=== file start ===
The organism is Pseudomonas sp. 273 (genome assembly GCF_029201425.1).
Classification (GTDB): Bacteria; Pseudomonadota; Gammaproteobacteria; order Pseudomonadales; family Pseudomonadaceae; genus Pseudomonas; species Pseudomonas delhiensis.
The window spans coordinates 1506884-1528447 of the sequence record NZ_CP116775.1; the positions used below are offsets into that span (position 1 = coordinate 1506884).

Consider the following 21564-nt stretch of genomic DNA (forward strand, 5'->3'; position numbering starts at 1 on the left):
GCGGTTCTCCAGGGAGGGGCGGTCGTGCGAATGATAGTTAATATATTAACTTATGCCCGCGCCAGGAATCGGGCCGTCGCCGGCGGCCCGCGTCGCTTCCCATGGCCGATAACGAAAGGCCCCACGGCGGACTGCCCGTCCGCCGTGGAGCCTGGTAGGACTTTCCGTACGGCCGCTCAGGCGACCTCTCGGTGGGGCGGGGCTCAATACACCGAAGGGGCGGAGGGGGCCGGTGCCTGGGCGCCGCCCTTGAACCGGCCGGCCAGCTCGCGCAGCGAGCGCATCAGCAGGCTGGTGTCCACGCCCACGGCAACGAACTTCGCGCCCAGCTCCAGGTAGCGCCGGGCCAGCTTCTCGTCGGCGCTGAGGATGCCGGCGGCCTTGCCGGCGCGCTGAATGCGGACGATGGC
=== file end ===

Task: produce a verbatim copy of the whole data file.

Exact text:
The organism is Pseudomonas sp. 273 (genome assembly GCF_029201425.1).
Classification (GTDB): Bacteria; Pseudomonadota; Gammaproteobacteria; order Pseudomonadales; family Pseudomonadaceae; genus Pseudomonas; species Pseudomonas delhiensis.
The window spans coordinates 1506884-1528447 of the sequence record NZ_CP116775.1; the positions used below are offsets into that span (position 1 = coordinate 1506884).

Consider the following 21564-nt stretch of genomic DNA (forward strand, 5'->3'; position numbering starts at 1 on the left):
GCGGTTCTCCAGGGAGGGGCGGTCGTGCGAATGATAGTTAATATATTAACTTATGCCCGCGCCAGGAATCGGGCCGTCGCCGGCGGCCCGCGTCGCTTCCCATGGCCGATAACGAAAGGCCCCACGGCGGACTGCCCGTCCGCCGTGGAGCCTGGTAGGACTTTCCGTACGGCCGCTCAGGCGACCTCTCGGTGGGGCGGGGCTCAATACACCGAAGGGGCGGAGGGGGCCGGTGCCTGGGCGCCGCCCTTGAACCGGCCGGCCAGCTCGCGCAGCGAGCGCATCAGCAGGCTGGTGTCCACGCCCACGGCAACGAACTTCGCGCCCAGCTCCAGGTAGCGCCGGGCCAGCTTCTCGTCGGCGCTGAGGATGCCGGCGGCCTTGCCGGCGCGCTGAATGCGGACGATGGC